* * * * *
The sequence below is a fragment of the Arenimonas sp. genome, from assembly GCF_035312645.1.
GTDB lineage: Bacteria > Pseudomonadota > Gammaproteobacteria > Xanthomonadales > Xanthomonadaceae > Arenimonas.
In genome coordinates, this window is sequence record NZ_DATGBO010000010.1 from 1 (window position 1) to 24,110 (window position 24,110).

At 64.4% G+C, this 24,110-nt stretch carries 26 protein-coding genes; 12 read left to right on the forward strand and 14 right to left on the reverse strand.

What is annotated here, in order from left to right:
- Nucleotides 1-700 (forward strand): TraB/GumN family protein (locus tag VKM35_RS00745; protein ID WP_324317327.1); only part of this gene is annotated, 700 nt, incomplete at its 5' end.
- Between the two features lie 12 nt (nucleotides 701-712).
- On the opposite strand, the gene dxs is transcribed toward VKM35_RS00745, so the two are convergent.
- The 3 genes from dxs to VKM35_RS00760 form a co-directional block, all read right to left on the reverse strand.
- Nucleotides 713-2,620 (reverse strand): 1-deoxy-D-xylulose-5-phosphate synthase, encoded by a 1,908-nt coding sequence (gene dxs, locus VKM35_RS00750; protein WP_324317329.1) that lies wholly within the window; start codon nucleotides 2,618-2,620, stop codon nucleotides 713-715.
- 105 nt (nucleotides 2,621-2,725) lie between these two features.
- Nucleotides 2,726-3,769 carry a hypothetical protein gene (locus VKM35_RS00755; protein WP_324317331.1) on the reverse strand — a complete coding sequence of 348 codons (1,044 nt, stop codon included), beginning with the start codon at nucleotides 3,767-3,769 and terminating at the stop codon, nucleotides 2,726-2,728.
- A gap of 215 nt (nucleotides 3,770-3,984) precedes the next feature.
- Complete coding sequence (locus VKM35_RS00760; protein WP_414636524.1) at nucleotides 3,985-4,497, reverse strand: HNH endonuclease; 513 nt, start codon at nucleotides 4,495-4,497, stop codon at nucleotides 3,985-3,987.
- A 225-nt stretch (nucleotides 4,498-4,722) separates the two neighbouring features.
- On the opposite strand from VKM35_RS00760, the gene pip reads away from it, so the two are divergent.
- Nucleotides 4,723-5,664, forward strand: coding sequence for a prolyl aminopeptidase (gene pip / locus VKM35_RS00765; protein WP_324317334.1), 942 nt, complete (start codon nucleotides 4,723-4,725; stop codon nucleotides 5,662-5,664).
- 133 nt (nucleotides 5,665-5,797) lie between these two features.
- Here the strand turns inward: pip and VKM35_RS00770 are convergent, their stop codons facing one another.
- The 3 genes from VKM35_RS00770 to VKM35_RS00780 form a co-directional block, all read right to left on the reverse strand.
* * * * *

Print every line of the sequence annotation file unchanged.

The sequence below is a fragment of the Arenimonas sp. genome, from assembly GCF_035312645.1.
GTDB lineage: Bacteria > Pseudomonadota > Gammaproteobacteria > Xanthomonadales > Xanthomonadaceae > Arenimonas.
In genome coordinates, this window is sequence record NZ_DATGBO010000010.1 from 1 (window position 1) to 24,110 (window position 24,110).

At 64.4% G+C, this 24,110-nt stretch carries 26 protein-coding genes; 12 read left to right on the forward strand and 14 right to left on the reverse strand.

What is annotated here, in order from left to right:
- Nucleotides 1-700 (forward strand): TraB/GumN family protein (locus tag VKM35_RS00745; protein ID WP_324317327.1); only part of this gene is annotated, 700 nt, incomplete at its 5' end.
- Between the two features lie 12 nt (nucleotides 701-712).
- On the opposite strand, the gene dxs is transcribed toward VKM35_RS00745, so the two are convergent.
- The 3 genes from dxs to VKM35_RS00760 form a co-directional block, all read right to left on the reverse strand.
- Nucleotides 713-2,620 (reverse strand): 1-deoxy-D-xylulose-5-phosphate synthase, encoded by a 1,908-nt coding sequence (gene dxs, locus VKM35_RS00750; protein WP_324317329.1) that lies wholly within the window; start codon nucleotides 2,618-2,620, stop codon nucleotides 713-715.
- 105 nt (nucleotides 2,621-2,725) lie between these two features.
- Nucleotides 2,726-3,769 carry a hypothetical protein gene (locus VKM35_RS00755; protein WP_324317331.1) on the reverse strand — a complete coding sequence of 348 codons (1,044 nt, stop codon included), beginning with the start codon at nucleotides 3,767-3,769 and terminating at the stop codon, nucleotides 2,726-2,728.
- A gap of 215 nt (nucleotides 3,770-3,984) precedes the next feature.
- Complete coding sequence (locus VKM35_RS00760; protein WP_414636524.1) at nucleotides 3,985-4,497, reverse strand: HNH endonuclease; 513 nt, start codon at nucleotides 4,495-4,497, stop codon at nucleotides 3,985-3,987.
- A 225-nt stretch (nucleotides 4,498-4,722) separates the two neighbouring features.
- On the opposite strand from VKM35_RS00760, the gene pip reads away from it, so the two are divergent.
- Nucleotides 4,723-5,664, forward strand: coding sequence for a prolyl aminopeptidase (gene pip / locus VKM35_RS00765; protein WP_324317334.1), 942 nt, complete (start codon nucleotides 4,723-4,725; stop codon nucleotides 5,662-5,664).
- 133 nt (nucleotides 5,665-5,797) lie between these two features.
- Here the strand turns inward: pip and VKM35_RS00770 are convergent, their stop codons facing one another.
- The 3 genes from VKM35_RS00770 to VKM35_RS00780 form a co-directional block, all read right to left on the reverse strand.